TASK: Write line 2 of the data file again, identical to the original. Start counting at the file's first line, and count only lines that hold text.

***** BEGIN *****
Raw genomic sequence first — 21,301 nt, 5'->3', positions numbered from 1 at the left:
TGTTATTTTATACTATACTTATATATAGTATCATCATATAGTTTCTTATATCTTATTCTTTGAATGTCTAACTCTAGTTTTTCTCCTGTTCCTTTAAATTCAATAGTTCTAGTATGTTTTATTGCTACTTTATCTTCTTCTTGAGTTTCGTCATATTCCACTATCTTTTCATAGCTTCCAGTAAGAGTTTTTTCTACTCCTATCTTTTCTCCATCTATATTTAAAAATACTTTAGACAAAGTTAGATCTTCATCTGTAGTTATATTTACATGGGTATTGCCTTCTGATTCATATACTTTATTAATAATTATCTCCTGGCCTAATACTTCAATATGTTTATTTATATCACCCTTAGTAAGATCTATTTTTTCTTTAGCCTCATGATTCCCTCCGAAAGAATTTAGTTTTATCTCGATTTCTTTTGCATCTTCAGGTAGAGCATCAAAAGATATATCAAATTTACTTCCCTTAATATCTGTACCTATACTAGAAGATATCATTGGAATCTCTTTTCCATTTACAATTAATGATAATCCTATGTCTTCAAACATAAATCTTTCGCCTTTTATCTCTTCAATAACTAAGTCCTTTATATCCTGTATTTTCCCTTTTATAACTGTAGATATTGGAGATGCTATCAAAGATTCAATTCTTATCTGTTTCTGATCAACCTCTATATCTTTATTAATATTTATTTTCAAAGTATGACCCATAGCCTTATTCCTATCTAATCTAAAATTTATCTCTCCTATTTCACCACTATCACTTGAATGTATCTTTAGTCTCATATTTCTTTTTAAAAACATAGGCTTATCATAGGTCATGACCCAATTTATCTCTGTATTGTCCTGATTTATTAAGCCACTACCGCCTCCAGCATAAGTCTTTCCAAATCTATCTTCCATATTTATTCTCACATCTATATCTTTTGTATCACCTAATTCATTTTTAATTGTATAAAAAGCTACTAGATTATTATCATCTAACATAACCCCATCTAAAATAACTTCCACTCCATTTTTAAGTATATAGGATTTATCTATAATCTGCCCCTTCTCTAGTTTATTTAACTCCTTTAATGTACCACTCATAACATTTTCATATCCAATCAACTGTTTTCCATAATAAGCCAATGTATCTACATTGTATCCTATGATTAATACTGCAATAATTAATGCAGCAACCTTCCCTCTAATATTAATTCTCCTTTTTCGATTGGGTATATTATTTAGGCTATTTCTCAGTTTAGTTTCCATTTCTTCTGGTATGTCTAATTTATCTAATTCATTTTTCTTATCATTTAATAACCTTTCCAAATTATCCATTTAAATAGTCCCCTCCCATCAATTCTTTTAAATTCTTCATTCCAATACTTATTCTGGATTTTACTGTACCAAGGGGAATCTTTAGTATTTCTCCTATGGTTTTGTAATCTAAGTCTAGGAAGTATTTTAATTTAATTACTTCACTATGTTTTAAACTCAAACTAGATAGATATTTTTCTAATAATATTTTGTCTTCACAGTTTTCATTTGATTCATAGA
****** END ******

TGTTATTTTATACTATACTTATATATAGTATCATCATATAGTTTCTTATATCTTATTCTTTGAATGTCTAACTCTAGTTTTTCTCCTGTTCCTTTAAATTCAATAGTTCTAGTATGTTTTATTGCTACTTTATCTTCTTCTTGAGTTTCGTCATATTCCACTATCTTTTCATAGCTTCCAGTAAGAGTTTTTTCTACTCCTATCTTTTCTCCATCTATATTTAAAAATACTTTAGACAAAGTTAGATCTTCATCTGTAGTTATATTTACATGGGTATTGCCTTCTGATTCATATACTTTATTAATAATTATCTCCTGGCCTAATACTTCAATATGTTTATTTATATCACCCTTAGTAAGATCTATTTTTTCTTTAGCCTCATGATTCCCTCCGAAAGAATTTAGTTTTATCTCGATTTCTTTTGCATCTTCAGGTAGAGCATCAAAAGATATATCAAATTTACTTCCCTTAATATCTGTACCTATACTAGAAGATATCATTGGAATCTCTTTTCCATTTACAATTAATGATAATCCTATGTCTTCAAACATAAATCTTTCGCCTTTTATCTCTTCAATAACTAAGTCCTTTATATCCTGTATTTTCCCTTTTATAACTGTAGATATTGGAGATGCTATCAAAGATTCAATTCTTATCTGTTTCTGATCAACCTCTATATCTTTATTAATATTTATTTTCAAAGTATGACCCATAGCCTTATTCCTATCTAATCTAAAATTTATCTCTCCTATTTCACCACTATCACTTGAATGTATCTTTAGTCTCATATTTCTTTTTAAAAACATAGGCTTATCATAGGTCATGACCCAATTTATCTCTGTATTGTCCTGATTTATTAAGCCACTACCGCCTCCAGCATAAGTCTTTCCAAATCTATCTTCCATATTTATTCTCACATCTATATCTTTTGTATCACCTAATTCATTTTTAATTGTATAAAAAGCTACTAGATTATTATCATCTAACATAACCCCATCTAAAATAACTTCCACTCCATTTTTAAGTATATAGGATTTATCTATAATCTGCCCCTTCTCTAGTTTATTTAACTCCTTTAATGTACCACTCATAACATTTTCATATCCAATCAACTGTTTTCCATAATAAGCCAATGTATCTACATTGTATCCTATGATTAATACTGCAATAATTAATGCAGCAACCTTCCCTCTAATATTAATTCTCCTTTTTCGATTGGGTATATTATTTAGGCTATTTCTCAGTTTAGTTTCCATTTCTTCTGGTATGTCTAATTTATCTAATTCATTTTTCTTATCATTTAATAACCTTTCCAAATTATCCATTTAAATAGTCCCCTCCCATCAATTCTTTTAAATTCTTCATTCCAATACTTATTCTGGATTTTACTGTACCAAGGGGAATCTTTAGTATTTCTCCTATGGTTTTGTAATCTAAGTCTAGGAAGTATTTTAATTTAATTACTTCACTATGTTTTAAACTCAAACTAGATAGATATTTTTCTAATAATATTTTGTCTTCACAGTTTTCATTTGATTCATAGA